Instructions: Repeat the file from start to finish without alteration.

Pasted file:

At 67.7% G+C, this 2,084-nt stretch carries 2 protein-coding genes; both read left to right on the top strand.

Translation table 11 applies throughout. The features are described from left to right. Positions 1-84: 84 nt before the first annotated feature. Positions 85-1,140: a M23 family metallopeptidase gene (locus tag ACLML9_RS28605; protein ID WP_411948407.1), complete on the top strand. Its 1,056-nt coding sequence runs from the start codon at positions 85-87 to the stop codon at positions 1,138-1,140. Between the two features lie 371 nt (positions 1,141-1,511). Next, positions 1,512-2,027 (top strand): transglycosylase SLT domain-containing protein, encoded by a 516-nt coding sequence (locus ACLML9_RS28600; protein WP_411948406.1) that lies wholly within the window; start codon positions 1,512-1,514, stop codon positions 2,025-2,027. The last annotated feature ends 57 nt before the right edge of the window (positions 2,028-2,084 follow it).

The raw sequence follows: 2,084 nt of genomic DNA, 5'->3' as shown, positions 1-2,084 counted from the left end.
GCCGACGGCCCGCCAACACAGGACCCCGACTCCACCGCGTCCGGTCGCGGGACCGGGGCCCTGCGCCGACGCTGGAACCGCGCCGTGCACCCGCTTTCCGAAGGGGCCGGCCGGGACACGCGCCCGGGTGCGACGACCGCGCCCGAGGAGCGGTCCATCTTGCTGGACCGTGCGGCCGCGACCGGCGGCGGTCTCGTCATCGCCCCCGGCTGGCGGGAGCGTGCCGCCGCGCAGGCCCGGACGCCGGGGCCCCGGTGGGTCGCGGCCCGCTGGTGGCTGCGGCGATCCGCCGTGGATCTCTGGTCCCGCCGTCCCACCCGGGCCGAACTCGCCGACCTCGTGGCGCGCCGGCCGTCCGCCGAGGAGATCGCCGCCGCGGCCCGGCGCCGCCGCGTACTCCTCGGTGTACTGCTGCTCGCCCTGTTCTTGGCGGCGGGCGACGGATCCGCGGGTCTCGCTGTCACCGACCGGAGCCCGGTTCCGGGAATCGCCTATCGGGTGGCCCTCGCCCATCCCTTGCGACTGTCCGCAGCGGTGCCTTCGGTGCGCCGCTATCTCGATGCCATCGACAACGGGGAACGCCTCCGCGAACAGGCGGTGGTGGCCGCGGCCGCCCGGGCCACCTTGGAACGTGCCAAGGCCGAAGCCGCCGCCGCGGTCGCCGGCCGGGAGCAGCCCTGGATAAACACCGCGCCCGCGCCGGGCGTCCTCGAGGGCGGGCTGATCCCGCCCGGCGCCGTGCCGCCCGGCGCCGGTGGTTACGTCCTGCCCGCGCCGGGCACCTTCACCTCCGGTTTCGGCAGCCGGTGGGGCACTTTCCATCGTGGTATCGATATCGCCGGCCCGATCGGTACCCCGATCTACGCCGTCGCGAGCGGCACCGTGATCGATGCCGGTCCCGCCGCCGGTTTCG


At 67.7% G+C, this 2,084-nt stretch carries 2 protein-coding genes; both read left to right on the top strand.

Translation table 11 applies throughout. The features are described from left to right. Positions 1-84: 84 nt before the first annotated feature. Positions 85-1,140: a M23 family metallopeptidase gene (locus tag ACLML9_RS28605; protein ID WP_411948407.1), complete on the top strand. Its 1,056-nt coding sequence runs from the start codon at positions 85-87 to the stop codon at positions 1,138-1,140. Between the two features lie 371 nt (positions 1,141-1,511). Next, positions 1,512-2,027 (top strand): transglycosylase SLT domain-containing protein, encoded by a 516-nt coding sequence (locus ACLML9_RS28600; protein WP_411948406.1) that lies wholly within the window; start codon positions 1,512-1,514, stop codon positions 2,025-2,027. The last annotated feature ends 57 nt before the right edge of the window (positions 2,028-2,084 follow it).

The raw sequence follows: 2,084 nt of genomic DNA, 5'->3' as shown, positions 1-2,084 counted from the left end.
GCCGACGGCCCGCCAACACAGGACCCCGACTCCACCGCGTCCGGTCGCGGGACCGGGGCCCTGCGCCGACGCTGGAACCGCGCCGTGCACCCGCTTTCCGAAGGGGCCGGCCGGGACACGCGCCCGGGTGCGACGACCGCGCCCGAGGAGCGGTCCATCTTGCTGGACCGTGCGGCCGCGACCGGCGGCGGTCTCGTCATCGCCCCCGGCTGGCGGGAGCGTGCCGCCGCGCAGGCCCGGACGCCGGGGCCCCGGTGGGTCGCGGCCCGCTGGTGGCTGCGGCGATCCGCCGTGGATCTCTGGTCCCGCCGTCCCACCCGGGCCGAACTCGCCGACCTCGTGGCGCGCCGGCCGTCCGCCGAGGAGATCGCCGCCGCGGCCCGGCGCCGCCGCGTACTCCTCGGTGTACTGCTGCTCGCCCTGTTCTTGGCGGCGGGCGACGGATCCGCGGGTCTCGCTGTCACCGACCGGAGCCCGGTTCCGGGAATCGCCTATCGGGTGGCCCTCGCCCATCCCTTGCGACTGTCCGCAGCGGTGCCTTCGGTGCGCCGCTATCTCGATGCCATCGACAACGGGGAACGCCTCCGCGAACAGGCGGTGGTGGCCGCGGCCGCCCGGGCCACCTTGGAACGTGCCAAGGCCGAAGCCGCCGCCGCGGTCGCCGGCCGGGAGCAGCCCTGGATAAACACCGCGCCCGCGCCGGGCGTCCTCGAGGGCGGGCTGATCCCGCCCGGCGCCGTGCCGCCCGGCGCCGGTGGTTACGTCCTGCCCGCGCCGGGCACCTTCACCTCCGGTTTCGGCAGCCGGTGGGGCACTTTCCATCGTGGTATCGATATCGCCGGCCCGATCGGTACCCCGATCTACGCCGTCGCGAGCGGCACCGTGATCGATGCCGGTCCCGCCGCCGGTTTCG